Frequently Asked Questions
We've put together a list of the most frequently asked questions. If you have a question that is not listed here or would like to set up a water consultation, please feel free to contact us.
Q. What is fracking?
A. Authorities believe that natural gas supplies are embedded in underground shale deposits in and around Northeast Ohio and parts of Pennsylvania. The method for tapping into these valuable deposits is known as hydrofracturing extraction or “fracking”. Fracking is a drilling process, used by drillers for decades, which pumps large volumes of brine water, usually lubricated with a type of petroleum distillate, deep underground to fracture the rock, forcing it to more readily give up its deposits of oil or gas.
Environmental groups, homeowners and some legislators have suggested for several years that fracking poses dangers to the surrounding groundwater reserves. Furthermore, hydrofracturing is still being investigated by the U.S. EPA to see whether fracking fluid leaks could endanger drinking water or have other environmental impact.
However, industry representatives have said fracking is a reliable and safe method for extracting hard-to-reach oil and gas deposits. The Ohio Oil and Gas Association has contended that there is not a single case in the state proving that fracking has contaminated drinking water.
Watch your local news for this continuing debate on the fracking issue. And, if you have questions or concerns about your drinking water due to fracking in your area, contact us for more information.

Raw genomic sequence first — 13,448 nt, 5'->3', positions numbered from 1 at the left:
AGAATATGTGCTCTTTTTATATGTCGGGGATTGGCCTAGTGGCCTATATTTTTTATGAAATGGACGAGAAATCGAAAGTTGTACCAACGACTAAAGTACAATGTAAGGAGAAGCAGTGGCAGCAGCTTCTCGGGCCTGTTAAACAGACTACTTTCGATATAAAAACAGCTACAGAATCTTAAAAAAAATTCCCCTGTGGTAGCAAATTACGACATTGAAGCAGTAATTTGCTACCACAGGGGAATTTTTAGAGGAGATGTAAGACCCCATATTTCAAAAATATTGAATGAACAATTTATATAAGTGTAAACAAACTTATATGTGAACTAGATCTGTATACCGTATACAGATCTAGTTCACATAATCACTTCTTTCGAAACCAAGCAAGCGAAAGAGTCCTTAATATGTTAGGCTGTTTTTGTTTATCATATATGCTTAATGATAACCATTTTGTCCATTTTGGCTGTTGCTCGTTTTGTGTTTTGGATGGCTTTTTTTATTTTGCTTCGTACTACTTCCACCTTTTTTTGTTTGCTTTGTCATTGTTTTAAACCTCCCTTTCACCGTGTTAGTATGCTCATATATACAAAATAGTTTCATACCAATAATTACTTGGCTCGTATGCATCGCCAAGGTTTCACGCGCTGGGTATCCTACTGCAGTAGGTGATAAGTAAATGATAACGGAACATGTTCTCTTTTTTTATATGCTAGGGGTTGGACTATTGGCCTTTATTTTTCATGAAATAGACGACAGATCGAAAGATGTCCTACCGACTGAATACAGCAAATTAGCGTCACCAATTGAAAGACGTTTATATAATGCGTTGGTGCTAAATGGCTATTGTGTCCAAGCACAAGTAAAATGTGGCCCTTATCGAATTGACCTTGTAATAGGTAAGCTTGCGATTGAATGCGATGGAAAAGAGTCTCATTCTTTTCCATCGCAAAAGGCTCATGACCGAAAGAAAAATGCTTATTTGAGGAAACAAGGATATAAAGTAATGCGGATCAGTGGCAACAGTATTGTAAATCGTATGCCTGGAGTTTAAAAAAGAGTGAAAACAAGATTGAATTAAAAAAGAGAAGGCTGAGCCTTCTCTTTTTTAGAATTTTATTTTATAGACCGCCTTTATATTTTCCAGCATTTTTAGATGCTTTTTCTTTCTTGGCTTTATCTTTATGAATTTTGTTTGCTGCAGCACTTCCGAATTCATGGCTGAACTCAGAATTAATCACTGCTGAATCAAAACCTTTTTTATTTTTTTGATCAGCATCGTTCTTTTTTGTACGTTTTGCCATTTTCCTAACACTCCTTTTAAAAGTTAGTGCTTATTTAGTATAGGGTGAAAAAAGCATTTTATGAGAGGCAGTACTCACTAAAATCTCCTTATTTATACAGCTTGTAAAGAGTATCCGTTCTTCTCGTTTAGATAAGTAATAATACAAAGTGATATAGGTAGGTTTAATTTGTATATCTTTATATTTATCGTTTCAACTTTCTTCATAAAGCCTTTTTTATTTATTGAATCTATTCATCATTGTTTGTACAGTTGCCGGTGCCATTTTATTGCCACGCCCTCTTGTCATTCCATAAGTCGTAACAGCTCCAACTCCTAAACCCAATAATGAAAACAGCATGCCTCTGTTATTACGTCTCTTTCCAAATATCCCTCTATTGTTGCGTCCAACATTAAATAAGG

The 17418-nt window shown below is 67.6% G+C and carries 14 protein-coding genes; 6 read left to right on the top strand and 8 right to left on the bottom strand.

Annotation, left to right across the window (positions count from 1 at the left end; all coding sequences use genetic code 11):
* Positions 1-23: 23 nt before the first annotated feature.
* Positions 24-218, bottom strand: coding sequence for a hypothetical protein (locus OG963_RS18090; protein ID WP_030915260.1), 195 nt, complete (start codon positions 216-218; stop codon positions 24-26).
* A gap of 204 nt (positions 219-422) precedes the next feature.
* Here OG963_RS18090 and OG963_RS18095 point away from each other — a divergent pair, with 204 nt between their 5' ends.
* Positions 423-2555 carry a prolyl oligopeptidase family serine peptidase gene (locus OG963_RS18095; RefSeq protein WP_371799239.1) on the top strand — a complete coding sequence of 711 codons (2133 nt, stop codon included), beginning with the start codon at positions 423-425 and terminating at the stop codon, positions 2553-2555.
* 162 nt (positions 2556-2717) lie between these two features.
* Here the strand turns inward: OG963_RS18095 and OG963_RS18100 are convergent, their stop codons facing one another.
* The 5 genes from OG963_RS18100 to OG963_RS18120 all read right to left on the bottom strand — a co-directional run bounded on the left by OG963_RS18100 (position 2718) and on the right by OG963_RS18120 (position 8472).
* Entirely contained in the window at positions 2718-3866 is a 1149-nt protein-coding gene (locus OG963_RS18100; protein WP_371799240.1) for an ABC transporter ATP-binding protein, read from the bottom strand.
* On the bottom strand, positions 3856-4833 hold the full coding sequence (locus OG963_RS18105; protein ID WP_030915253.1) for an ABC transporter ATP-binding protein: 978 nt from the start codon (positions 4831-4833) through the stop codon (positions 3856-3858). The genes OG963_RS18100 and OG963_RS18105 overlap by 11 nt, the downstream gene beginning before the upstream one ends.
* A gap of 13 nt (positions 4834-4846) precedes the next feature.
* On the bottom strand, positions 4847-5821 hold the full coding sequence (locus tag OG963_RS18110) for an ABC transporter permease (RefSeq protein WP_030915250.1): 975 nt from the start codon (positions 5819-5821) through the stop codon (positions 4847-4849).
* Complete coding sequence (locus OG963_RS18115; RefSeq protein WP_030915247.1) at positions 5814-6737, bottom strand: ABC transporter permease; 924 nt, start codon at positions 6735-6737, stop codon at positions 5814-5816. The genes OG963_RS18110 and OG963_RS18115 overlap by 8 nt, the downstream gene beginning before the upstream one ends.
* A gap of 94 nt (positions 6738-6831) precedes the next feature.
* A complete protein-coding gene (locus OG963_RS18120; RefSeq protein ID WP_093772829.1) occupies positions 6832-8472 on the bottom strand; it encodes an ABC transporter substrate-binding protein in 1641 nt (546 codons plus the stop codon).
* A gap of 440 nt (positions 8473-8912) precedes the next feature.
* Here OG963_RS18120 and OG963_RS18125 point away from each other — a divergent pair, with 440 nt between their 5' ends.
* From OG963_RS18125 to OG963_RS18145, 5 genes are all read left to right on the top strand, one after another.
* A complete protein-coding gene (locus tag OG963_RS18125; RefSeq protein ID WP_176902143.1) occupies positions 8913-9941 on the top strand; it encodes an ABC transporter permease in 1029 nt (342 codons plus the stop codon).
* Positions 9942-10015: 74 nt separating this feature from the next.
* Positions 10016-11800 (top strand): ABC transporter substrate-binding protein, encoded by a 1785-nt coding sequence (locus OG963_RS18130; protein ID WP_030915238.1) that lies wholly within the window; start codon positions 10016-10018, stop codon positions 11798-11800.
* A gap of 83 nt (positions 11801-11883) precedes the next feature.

Q. What tests are performed during a FREE water analysis?
A. The FREE in-home water analysis tests for hardness, iron, PH and total dissolved solids (TDS). An audit of your plumbing will also be conducted which will help us to determine the best place for installation of the water treatment system, type of piping and parts needed for the installation. Extremely poor water conditions or specific tests for water issues beyond hardness, iron, pH or TDS may require testing from an outside lab. Schedule your FREE water test now!
MY KINETICO WATER SOFTENER
Q. What should I do if the home I just bought has a Kinetico water treatment system?
A. Congratulations on purchasing a home with a Kinetico system! This is a great start to providing quality water for your family. The good news is Kinetico's factory warranties are often transferrable. Please contact our Service Department for more information on the Kinetico system(s) installed in your new home.
Q. My water does not seem to be soft. How can I be sure my water softener is functioning properly?
A. Be sure that the water supply to the softened water is not by-passed. A member of our Service Department can test the water for hardness and check to make sure the system is regenerating as it should. Please contact our Service Department for more detailed information.
Q. How will I know when it is time to add salt to my Kinetico water softener?
A. Lift the lid of the brine tank to check the level of salt. If you can see water, it is time to add salt or potassium. You can add salt anytime there is enough room to accommodate at least one bag. However, keep in mind that keeping the brine tank completely full of salt can contribute to salt bridging.
Q. My water softener seems to be regenerating more frequently. Is this normal?
A. Remember, your Kinetico system is demand-operated, adjusting automatically to your water usage. If you do not think that your water usage has increased due to extra house guests, additional laundry or some other reason, check for any leaky plumbing, dripping faucets or running toilets; all of which can contribute to more frequent regenerations.
Q. I can hear my Kinetico system running or regenerating during the day. My old softener only used to run at night. Is this normal?
A. Single tank, electric water softeners tend to be set to regenerate at night because of the unavailability of soft water during the regeneration process. Unlike traditional water softeners, Kinetico systems operate on demand based on your water usage, without timers or electronics. So your system regenerates whenever necessary, at any time of day. And Kinetico’s twin tank design allows one tank to provide treated water while the other regenerates, so you’ll never be without soft water.